Mind your own business

One of the signs of a dysfunctional family is everybody getting into everybody else’s business. There always seems to be at least one instigator who spends all his time finding out what everyone is doing and spreading the news to others. Whether you want to think of them as busy bodies, gossips, or trouble makers, they feel it is their job to keep everyone informed.

My family is no different than any other. Our instigator happened to be the grandma with too much time on her hands. She thought she was doing the family a service, but in reality, she was just stirring the pot and perpetuating conflict. I believe the instigator in our family was motivated by a need to be the center of attention and a deep concern for the well being of her family. In a sense, you could say she was a worry wart that was not able to trust God for her family’s protection.

The men of Ephraim appear to be the instigators among the children of Israel. On two occasions, they asked why they had not been contacted regarding battle plans. Jephthah’s response to their question “Wherefore passedst thou over to fight against the children of Ammon, and didst not call us  to go with thee?” (Judges 12:1) my have been sarcastic because he uses a different word for call when he says “I and my people were in great strife with the children of Ammon; and when I called you, ye delivered me not out of their hands” (Judges 12:2).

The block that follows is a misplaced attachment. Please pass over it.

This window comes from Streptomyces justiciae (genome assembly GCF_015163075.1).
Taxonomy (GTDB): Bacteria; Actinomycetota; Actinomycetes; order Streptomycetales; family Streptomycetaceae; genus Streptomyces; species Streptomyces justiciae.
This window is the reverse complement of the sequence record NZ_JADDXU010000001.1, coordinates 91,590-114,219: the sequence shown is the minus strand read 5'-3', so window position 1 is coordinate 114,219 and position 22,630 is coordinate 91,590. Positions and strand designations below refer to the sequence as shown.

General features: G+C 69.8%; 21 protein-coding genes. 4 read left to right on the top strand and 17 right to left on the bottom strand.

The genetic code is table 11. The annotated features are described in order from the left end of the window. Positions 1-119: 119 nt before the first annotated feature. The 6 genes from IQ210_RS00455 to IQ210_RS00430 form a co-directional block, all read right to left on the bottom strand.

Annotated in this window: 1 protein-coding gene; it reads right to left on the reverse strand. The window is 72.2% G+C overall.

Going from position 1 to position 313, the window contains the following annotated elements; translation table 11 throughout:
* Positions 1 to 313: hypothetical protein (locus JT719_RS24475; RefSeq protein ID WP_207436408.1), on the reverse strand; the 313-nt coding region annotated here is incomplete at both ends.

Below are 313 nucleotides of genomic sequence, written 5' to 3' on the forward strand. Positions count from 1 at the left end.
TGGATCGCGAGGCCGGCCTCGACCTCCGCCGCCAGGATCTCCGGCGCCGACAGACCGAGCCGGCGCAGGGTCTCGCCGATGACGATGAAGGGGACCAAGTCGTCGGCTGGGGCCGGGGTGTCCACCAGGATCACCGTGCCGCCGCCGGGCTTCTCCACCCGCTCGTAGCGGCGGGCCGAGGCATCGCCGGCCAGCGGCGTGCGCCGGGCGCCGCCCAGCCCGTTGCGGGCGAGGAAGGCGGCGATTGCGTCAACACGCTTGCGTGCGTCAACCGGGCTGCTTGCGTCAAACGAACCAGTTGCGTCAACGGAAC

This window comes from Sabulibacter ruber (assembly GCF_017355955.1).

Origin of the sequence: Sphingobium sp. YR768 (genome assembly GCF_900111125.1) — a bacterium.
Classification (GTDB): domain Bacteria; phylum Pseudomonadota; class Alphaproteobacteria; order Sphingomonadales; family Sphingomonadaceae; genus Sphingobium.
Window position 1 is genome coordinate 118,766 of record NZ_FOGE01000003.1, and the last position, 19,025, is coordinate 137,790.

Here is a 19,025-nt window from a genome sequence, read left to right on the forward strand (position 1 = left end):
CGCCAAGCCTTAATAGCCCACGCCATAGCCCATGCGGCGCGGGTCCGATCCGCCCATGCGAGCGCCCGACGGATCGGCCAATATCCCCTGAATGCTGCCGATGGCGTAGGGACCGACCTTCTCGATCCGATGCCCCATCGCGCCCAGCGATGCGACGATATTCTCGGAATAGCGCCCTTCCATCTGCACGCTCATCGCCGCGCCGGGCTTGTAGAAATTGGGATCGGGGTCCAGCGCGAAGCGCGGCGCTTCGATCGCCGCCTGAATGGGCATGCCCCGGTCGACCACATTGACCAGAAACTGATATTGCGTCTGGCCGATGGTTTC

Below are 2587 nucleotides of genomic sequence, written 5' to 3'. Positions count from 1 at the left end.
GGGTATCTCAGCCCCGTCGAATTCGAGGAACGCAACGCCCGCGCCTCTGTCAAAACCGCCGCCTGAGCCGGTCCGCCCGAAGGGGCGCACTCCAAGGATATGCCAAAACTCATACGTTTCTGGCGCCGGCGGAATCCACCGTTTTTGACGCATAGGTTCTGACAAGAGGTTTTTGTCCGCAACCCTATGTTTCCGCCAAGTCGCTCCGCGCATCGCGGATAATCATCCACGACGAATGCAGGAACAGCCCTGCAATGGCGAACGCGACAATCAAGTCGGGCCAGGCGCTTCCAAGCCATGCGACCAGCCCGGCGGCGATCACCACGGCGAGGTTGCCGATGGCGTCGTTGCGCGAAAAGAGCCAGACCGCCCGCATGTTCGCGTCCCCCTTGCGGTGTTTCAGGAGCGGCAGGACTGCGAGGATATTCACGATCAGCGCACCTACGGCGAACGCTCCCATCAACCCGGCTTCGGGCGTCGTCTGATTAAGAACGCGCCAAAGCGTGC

The word Jephthah used for called, zâ‘aq (zaw – ak´) is typically used in reference to crying out to God for deliverance. “Its first occurrence is in the record of the Israelites bondage in Egypt” (2199). There is a distinct difference between za‘aq which refers to divine aid and qârâ (kaw – raw´) which “signifies the specification of a name” (7121). So Jephthah may have been trying to make a point: I didn’t call you because only God has the ability to deliver us from our enemies.

“Then Jephthah gathered together all the men of Gilead, and fought with Ephraim: and the men of Gilead smote Ephraim…and there fell at that time of the Ephraimites forty and two thousand” (Judges 12:4, 5). Family conflicts are sometimes necessary and can serve a purpose, but often the damage is not worth it. The loss of 42,000 men was significant. The Ephraimites might have been better off to mind their own business.

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